Someone dies every fortnight
Deaths by drowning in Devon have risen by 30% in just one year. On average, someone loses their life in the water every two weeks in the county. It's the third highest level in the UK for such deaths, with 124 fatalities in the last five years.*
Now the Royal Life Saving Society UK (RLSS UK) is appealing for people to learn basic water safety and rescue skills and build their confidence in, on and around water.
The charity is fearful that there could be a significant rise in drowning accidents and fatalities this summer when lockdown restrictions lift further, with a worrying number of incidents already hitting the news.
Radio Exe recently reported how 'danger' signs on a critical stretch of beach at Exmouth have had their message downgraded to 'no bathing' and are located in places which are not visible at key entry points to the beach.
Despite the number of accidental drownings dropping in the UK in the last year, 623 people still died from drowning across the country in 2019. With lifeguard patrols currently postponed and emergency services already stretched to the limit, people are more at risk now than ever before.
In 2019, 26 people were reported to have drowned in Devon, representing a 30% rise from 2018, when 20 people lost their life this way.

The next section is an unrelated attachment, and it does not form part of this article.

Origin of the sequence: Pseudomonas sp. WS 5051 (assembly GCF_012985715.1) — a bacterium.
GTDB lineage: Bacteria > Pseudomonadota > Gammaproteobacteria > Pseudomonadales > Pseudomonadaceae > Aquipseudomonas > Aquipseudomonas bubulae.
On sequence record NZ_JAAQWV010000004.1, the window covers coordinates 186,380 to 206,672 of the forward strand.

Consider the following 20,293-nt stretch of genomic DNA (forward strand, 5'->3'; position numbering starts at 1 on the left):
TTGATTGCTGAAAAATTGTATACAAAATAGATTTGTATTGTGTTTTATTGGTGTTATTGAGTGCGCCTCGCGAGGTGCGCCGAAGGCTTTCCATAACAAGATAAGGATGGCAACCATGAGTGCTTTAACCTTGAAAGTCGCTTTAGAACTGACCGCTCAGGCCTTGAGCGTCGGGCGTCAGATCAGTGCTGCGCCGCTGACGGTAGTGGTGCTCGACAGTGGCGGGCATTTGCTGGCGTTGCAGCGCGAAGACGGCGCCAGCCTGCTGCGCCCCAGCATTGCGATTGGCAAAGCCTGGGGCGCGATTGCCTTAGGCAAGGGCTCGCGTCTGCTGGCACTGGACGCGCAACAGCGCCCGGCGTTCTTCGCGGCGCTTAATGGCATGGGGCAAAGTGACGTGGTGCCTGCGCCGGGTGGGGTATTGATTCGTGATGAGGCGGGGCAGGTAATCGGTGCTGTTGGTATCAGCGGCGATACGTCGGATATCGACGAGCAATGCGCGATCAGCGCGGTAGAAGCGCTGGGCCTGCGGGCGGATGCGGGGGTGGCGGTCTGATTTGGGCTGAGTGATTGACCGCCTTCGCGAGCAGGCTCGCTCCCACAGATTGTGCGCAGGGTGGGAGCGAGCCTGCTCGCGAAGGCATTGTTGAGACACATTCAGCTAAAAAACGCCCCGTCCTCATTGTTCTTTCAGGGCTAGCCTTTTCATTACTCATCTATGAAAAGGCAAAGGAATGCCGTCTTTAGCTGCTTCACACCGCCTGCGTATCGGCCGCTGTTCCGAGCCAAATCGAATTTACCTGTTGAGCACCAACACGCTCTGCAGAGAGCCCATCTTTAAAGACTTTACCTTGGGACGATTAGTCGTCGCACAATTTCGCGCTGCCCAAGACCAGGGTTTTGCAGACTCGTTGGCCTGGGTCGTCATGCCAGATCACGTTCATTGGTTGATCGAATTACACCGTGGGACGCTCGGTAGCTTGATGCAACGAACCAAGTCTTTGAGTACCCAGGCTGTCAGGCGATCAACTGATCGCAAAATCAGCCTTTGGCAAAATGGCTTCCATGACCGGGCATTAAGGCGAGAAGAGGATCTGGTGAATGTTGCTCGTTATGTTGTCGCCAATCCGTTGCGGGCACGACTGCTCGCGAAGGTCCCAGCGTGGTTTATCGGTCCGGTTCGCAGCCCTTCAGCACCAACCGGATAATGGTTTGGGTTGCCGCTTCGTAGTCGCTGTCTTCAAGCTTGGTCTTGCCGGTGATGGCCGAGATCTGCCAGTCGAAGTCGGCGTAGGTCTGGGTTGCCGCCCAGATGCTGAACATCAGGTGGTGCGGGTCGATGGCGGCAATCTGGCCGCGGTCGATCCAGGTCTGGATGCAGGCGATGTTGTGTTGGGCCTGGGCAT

As part of drowning prevention week, families are being urged to access the RLSS UK’s free resources to learn how to keep safe. The children’s resources aim to teach water safety in a fun and engaging way, whilst the Lifesaver-Lifechanger tool caters for older children and adults.
RLSS UK CEO Robert Gofton said: “We are extremely concerned that this summer will see people rushing to jump into the water without proceeding with caution and understanding the potential life-threatening implications. We have witnessed a recent increase in public euphoria and risk-taking behaviour.
“Devon has a particularly high rate of drowning incidences and we urge as many people as possible to access our resources to learn how to stay safe. RLSS UK believes that the majority of drowning incidents can be prevented."
To access the resources, visit www.rlss.org.uk/dpw.